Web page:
THE DAY ROOM
Picture one of those hilarious romps from a Marx Brothers movie--Groucho dressed up as a doctor dispensing ridiculous medical advice. Now picture a graduate seminar--a pompous, tweed-wearing prof deconstructing A Day at the Races, lecturing about Groucho's inversion of the social order in prescribing horse pills to his patients and waxing philosophical about Harpo's subversion of spoken language. Then imagine that same professor writing his own Marx Brothers sketch, and you have an idea of Don DeLillo's The Day Room, a play so impressed with its absurd, idiosyncratic sense of reality that it loses both its humor and its drama.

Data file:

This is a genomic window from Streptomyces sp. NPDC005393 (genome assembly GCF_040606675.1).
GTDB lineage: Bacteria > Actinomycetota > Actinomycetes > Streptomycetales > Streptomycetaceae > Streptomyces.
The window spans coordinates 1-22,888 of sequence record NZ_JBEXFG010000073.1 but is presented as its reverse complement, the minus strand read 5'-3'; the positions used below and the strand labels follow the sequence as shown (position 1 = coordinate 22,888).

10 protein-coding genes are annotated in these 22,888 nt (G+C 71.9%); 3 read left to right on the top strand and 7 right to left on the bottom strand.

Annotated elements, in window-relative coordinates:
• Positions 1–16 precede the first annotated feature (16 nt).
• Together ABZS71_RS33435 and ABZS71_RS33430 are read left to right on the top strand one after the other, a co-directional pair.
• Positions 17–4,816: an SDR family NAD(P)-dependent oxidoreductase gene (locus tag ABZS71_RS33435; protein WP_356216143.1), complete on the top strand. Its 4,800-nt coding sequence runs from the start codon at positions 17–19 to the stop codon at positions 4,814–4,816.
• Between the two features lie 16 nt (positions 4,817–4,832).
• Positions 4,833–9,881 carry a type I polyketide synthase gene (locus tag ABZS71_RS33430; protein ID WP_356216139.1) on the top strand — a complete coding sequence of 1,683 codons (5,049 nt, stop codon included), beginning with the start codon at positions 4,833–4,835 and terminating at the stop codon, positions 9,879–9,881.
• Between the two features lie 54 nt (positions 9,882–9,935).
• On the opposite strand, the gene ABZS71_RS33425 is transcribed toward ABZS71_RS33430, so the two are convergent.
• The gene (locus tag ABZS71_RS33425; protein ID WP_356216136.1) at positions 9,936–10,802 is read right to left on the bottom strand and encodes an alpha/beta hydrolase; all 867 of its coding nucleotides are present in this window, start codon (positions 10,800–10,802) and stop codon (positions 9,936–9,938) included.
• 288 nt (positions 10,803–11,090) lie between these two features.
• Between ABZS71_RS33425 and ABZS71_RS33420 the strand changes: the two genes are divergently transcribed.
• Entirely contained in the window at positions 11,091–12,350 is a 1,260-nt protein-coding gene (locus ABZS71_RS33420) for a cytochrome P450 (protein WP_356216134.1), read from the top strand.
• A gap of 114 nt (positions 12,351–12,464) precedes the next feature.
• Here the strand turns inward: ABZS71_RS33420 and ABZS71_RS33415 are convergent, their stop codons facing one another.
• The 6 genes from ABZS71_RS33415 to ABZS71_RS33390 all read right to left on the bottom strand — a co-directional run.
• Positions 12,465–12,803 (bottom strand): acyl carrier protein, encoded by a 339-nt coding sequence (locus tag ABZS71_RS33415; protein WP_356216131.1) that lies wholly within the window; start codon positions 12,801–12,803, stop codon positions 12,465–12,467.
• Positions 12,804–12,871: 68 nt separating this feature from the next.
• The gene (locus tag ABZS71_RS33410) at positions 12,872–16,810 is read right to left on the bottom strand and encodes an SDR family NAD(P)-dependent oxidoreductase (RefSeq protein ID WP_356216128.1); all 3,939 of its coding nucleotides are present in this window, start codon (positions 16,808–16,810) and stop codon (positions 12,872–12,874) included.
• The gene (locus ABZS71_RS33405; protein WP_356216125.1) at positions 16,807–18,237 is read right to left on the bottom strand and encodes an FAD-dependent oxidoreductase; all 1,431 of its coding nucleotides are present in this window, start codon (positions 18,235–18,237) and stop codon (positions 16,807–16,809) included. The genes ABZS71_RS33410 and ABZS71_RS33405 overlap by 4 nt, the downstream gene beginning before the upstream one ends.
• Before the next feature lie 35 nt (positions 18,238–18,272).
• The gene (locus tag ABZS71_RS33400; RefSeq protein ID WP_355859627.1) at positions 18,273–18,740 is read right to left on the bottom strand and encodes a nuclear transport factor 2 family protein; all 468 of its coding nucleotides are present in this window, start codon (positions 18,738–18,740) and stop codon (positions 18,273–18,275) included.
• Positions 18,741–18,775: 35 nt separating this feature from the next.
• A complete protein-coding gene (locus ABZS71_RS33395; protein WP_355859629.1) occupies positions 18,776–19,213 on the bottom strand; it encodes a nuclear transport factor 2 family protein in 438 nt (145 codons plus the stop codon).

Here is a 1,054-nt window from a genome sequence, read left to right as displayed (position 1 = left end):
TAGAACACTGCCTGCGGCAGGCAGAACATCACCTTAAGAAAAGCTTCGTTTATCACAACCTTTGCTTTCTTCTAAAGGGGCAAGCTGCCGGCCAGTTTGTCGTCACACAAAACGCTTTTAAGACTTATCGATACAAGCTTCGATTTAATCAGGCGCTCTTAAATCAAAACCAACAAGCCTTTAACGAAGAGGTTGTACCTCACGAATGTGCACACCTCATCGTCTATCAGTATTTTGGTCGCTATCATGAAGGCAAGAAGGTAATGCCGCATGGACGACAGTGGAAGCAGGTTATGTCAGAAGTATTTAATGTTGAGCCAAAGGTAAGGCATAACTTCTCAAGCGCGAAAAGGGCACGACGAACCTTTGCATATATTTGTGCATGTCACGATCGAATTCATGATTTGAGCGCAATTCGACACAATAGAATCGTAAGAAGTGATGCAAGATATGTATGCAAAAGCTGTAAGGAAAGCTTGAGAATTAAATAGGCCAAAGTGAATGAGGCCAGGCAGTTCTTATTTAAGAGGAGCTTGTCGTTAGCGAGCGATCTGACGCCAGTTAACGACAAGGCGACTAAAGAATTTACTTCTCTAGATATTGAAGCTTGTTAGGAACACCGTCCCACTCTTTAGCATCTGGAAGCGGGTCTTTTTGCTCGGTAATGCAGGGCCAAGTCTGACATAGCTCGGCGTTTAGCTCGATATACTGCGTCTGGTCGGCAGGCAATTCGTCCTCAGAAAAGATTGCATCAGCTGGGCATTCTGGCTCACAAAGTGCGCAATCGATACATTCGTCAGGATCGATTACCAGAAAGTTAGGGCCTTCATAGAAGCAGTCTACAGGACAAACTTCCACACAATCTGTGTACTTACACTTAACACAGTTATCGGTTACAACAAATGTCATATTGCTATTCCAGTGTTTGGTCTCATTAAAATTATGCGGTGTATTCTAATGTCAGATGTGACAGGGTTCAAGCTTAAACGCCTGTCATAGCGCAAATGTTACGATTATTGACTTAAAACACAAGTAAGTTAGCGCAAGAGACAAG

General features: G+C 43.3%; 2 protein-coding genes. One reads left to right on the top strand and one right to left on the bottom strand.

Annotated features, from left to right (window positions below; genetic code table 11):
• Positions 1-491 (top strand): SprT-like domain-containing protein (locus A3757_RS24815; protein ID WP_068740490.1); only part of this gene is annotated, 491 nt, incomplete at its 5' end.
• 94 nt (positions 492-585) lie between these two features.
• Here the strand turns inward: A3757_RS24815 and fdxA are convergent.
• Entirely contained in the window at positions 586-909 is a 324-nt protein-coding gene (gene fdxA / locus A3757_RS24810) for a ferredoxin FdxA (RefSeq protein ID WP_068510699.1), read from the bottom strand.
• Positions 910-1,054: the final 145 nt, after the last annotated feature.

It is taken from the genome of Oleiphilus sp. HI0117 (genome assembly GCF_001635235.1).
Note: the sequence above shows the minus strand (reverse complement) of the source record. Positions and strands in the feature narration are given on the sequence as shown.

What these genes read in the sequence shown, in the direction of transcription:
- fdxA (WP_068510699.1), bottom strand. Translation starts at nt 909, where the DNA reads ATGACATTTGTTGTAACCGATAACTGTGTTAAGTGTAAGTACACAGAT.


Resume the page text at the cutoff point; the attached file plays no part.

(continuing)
The Day Room opens in a hospital room. Two patients, a gregarious older man named Budge and a paranoid, jittery fellow named Wyatt, await tests. Enter Grass, a peculiar patient from their floor who has hooked himself up to an IV and is claiming to suffer from the ill effects of having polyester blood and heavy water in his system. A doctor and a nurse enter and take him away, informing Budge and Wyatt that he's an escapee from the hospital's Arno Klein Psychiatric Wing. Soon after, Budge and Wyatt learn that the doctor and nurse are also psychiatric patients.
A succession of characters arrive on the scene, each claiming to be sane while declaring that all who went before them were mad. By the end of act one DeLillo has undermined our expectations to the point where we can't be sure if anything is true. Who's mad and who isn't? Are we in the hospital room where we thought we were or in the "day room," where the insane spend their days bouncing their "lonely monologues" off the white walls?